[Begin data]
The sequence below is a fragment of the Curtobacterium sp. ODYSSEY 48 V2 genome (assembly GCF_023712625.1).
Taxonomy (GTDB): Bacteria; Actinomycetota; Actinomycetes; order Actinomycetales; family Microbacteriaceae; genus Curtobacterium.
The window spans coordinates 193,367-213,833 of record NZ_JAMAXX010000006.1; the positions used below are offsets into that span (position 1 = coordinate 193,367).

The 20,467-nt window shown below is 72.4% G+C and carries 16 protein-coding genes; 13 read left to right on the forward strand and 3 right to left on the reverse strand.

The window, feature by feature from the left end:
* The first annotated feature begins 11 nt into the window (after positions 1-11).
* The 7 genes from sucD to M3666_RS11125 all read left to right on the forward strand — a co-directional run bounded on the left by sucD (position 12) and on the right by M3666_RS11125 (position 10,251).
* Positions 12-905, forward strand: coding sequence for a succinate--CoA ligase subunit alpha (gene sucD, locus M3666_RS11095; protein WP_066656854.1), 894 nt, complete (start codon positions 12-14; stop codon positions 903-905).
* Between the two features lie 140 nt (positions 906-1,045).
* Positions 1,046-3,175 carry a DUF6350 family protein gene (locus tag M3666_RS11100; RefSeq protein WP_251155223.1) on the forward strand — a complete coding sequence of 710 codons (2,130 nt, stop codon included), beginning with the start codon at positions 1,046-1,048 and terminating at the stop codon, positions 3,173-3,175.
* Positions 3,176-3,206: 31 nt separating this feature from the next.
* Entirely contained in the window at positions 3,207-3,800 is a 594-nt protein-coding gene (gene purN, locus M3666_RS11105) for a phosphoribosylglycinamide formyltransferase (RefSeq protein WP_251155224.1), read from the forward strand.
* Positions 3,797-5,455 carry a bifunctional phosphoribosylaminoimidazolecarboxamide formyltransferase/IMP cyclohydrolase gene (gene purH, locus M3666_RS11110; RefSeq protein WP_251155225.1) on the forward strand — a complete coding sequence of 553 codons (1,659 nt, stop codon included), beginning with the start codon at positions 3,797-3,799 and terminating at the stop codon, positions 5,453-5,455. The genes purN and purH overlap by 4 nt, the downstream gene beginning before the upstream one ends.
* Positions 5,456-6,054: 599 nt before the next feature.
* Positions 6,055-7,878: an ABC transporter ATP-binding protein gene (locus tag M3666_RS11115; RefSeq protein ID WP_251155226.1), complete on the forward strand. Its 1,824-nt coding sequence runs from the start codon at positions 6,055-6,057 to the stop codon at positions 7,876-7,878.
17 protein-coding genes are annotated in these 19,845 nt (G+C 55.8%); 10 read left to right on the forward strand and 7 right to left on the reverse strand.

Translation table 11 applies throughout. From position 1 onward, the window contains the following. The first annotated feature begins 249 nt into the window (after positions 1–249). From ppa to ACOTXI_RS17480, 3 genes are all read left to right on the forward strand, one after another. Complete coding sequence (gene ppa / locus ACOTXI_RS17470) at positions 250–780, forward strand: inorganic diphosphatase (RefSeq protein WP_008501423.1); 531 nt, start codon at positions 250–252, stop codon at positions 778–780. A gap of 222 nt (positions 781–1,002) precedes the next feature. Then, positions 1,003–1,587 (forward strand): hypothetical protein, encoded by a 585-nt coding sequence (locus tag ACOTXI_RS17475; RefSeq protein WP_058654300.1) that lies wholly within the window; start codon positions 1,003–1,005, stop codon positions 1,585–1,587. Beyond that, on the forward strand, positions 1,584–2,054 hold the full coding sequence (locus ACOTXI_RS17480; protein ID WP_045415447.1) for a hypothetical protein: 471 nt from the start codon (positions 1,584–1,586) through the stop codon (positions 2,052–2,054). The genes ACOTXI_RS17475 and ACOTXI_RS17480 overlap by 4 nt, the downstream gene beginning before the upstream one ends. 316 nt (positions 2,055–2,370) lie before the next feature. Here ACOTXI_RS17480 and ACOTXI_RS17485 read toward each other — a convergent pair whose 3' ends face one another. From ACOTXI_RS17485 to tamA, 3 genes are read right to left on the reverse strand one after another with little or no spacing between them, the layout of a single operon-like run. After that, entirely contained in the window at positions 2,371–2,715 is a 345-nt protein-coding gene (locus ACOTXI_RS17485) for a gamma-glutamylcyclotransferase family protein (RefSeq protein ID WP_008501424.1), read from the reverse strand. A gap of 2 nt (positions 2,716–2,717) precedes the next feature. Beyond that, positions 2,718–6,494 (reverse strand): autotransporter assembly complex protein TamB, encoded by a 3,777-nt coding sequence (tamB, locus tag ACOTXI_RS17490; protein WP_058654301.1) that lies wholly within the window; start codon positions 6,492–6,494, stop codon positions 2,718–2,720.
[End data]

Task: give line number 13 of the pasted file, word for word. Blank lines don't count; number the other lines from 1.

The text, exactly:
* Positions 3,797-5,455 carry a bifunctional phosphoribosylaminoimidazolecarboxamide formyltransferase/IMP cyclohydrolase gene (gene purH, locus M3666_RS11110; RefSeq protein WP_251155225.1) on the forward strand — a complete coding sequence of 553 codons (1,659 nt, stop codon included), beginning with the start codon at positions 3,797-3,799 and terminating at the stop codon, positions 5,453-5,455. The genes purN and purH overlap by 4 nt, the downstream gene beginning before the upstream one ends.